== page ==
Latinx art today

In a bodega, a corner store in New York’s East Harlem, Lucia Hierro is re-discovering food relics from her childhood, like the coconete (coconut pastries from the Dominican Republic), and the Takis (rolled tortilla chips from Mexico). It’s a shared experience in many barrios – Latino neighborhoods – throughout America.

For Hierro, who has a Master’s in Fine Art from Yale University, the bodega is a beacon for inspiration, transforming bags of chips into larger-than-life creations.

For her 2019 work “Racks,” artist Lucia Hierro found inspiration in the bags of snacks sold at neighborhood bodegas.  CBS News

Her objective is to appreciate what’s often overlooked  … that the products, the people that make them, and the communities that consume them, matter.

“The work could be seen as sort of cutesy bodega art,” Hierro said, “and then we look at who are the people that are working to make these Fritos? Who are the people that are actually behind selling them in these bodegas? And wonder how the economies are like and how they are shifting.”

Big, small, playful and provocative, Hierro’s art is among works of more than 40 Latinx artists participating in Manhattan’s El Museo del Barrio’s triennial show.

Co-curator Susanna Temkin (right) shows correspondent Lilia Luciano a work by Raelis Vasquez, a painting of his family in the Dominican Republic. Vasquez is the youngest artist represented in “Estamos Bien – La Trienal 20/21.” CBS News

Correspondent Lilia Luciano asked, “What is the intention of this show?”

Co-curator Susanna Temkin replied, “It’s a survey of contemporary Latinx art, but there is a lot of different subject matter that I think audiences – I hope – they read into it, whether that’s issues of race, of family, of commodities and consumption.”

Temkin noted, for example, the abundant presence of food.

“Black Jack 8” (2008), a mixed media on canvas work by Chicano artist Joey Terrill.  Joey Terrill/El Museo del Barrio

On display: a celebration of color, culture and identity.

Los Angeles artist Patrick Martinez’s “Defeat and Victory” (2020), a representation of a neon-decorated wall covered with “For Lease” signs, suggests gentrification taking place in the neighborhood. CBS News

There are snapshots of everyday life, seen in photographs and paintings. 

“Tía Chia in the Dryer” (2010), by Groana Melendez, a photographer who was raised between New York City and Santo Domingo.  Groana Melendez/El Museo del Barrio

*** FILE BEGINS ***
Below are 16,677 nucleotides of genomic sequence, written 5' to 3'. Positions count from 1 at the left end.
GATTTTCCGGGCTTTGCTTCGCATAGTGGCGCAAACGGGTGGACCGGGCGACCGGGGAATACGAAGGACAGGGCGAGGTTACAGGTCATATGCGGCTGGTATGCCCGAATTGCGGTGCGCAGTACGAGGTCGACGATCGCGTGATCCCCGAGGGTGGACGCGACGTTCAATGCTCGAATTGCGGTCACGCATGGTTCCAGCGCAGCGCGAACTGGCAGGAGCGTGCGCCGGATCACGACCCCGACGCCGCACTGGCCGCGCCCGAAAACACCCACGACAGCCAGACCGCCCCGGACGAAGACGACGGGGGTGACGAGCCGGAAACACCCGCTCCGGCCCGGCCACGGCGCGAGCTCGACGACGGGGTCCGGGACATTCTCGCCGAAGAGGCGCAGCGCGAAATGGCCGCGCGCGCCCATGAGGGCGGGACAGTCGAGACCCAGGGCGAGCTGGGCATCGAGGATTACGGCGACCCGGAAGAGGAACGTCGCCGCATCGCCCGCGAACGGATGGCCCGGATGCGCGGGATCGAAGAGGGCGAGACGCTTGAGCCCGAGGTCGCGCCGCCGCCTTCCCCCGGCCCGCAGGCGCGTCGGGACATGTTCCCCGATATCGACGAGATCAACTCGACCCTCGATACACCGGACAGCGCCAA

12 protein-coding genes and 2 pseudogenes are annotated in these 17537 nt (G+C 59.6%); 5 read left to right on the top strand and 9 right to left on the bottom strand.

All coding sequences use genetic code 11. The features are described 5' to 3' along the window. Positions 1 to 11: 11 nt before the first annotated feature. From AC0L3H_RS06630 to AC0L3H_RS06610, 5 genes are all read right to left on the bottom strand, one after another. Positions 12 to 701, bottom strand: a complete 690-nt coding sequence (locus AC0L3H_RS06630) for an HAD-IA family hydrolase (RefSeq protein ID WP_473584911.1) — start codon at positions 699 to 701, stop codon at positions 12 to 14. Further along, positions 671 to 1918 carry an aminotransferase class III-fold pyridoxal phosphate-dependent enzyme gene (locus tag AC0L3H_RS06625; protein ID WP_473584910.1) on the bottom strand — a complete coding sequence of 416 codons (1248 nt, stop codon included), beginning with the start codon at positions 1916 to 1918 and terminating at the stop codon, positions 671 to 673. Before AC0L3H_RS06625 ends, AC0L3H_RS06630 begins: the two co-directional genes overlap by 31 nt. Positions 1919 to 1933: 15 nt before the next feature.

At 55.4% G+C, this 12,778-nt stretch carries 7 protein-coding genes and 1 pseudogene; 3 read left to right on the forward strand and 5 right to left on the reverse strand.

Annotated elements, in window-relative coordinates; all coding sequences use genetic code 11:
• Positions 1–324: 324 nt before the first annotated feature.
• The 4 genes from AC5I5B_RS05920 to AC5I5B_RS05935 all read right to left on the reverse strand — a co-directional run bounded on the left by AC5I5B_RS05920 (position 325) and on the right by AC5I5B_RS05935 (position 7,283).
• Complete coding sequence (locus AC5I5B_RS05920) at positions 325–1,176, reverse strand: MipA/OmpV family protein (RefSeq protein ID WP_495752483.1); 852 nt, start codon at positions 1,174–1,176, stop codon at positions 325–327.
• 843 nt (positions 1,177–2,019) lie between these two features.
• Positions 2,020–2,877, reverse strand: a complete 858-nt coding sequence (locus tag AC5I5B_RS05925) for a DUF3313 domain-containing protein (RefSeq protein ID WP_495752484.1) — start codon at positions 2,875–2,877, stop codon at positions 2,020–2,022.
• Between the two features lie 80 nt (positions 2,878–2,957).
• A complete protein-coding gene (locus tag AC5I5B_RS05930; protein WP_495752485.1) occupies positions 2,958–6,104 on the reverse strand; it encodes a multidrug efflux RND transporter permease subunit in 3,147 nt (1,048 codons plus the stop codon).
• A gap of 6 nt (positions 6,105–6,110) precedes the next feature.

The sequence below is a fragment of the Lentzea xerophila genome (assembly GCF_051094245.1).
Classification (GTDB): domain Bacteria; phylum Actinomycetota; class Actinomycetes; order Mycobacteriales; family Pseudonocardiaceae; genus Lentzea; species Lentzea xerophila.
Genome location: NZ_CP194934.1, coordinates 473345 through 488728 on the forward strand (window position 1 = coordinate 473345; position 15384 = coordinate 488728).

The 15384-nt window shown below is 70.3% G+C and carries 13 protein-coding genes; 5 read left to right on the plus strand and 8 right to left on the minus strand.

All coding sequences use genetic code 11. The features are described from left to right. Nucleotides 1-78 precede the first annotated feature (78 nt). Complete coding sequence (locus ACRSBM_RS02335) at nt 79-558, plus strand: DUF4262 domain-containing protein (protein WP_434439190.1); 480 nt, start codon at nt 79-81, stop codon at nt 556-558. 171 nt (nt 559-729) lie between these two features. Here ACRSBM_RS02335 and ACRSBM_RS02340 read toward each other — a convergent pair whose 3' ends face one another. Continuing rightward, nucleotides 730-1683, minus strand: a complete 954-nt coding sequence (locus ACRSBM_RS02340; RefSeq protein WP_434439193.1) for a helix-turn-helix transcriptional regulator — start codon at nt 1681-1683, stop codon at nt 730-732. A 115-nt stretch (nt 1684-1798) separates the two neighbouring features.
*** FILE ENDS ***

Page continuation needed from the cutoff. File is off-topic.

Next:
And there are also deeper themes, and darker ones, such as a series of works by Vincent Valdez titled “Strange Fruit.” “They’re meant to evoke the Mexican-Americans who were lynched over the course of U.S. history, a part of our history that gets overlooked,” said Temkin.

Vincent Valdez’s series “Strange Fruit,” as seen in the exhibit “Estamos Bien – La Trienal 20/21,” at New York City’s El Museo del Barrio.  CBS News

A force of reckoning weaves through many of the pieces. That thread has existed at the core of El Museo del Barrio since its founding half a century ago by a small group of people who sat in a cold, darkened basement.

Hiram Marinstay recalled: “We could see our breaths, and we were talking about building a museum. And we asked each other, ‘Well, who knows anything about a museums?’ And everybody looked and said, ‘I don’t know. I don’t know.'” 

Marinstay was among El Museo’s early directors, and in time, he helped build one of the nation’s leading Latino cultural institutions. 

“We were bringing our best artists to train our children,” he said.

Marinstay is also an acclaimed photographer who was born and raised just a few blocks away.

Luciano asked, “What is el barrio to you?”

“El barrio is where I grew up,” he said. “It’s what I know. It’s what I’m comfortable [in]. I feel it. It’s my home.”

From the moment he picked up a camera, Marinstay was rebelling against a narrative of how Puerto Ricans and Latinos were depicted. “Most of the images of us were when we were handcuffed,” he said. “Most of the images of us were [when] we engaged in some kind of act of violence, or an act of violence against us.  So, I was very, very angry about that. And I was also very naïve, but I thought that I could balance it. I could give a different representation of it, and I could show us that we’re not that. We are this. And I’m still at it.”

As are artists like Lucia Hierro, fulfilling a mission of a museum and a culture.

Luciano asked, “What do you hope the next generation will get from seeing your art?”

“That their stories are important,” she replied. “That everything that they’ve experienced and seen is worth, you know, making art about, and, you know, sharing that with the world.”

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Story produced by Gabriel Falcon. Editor: Carol Ross.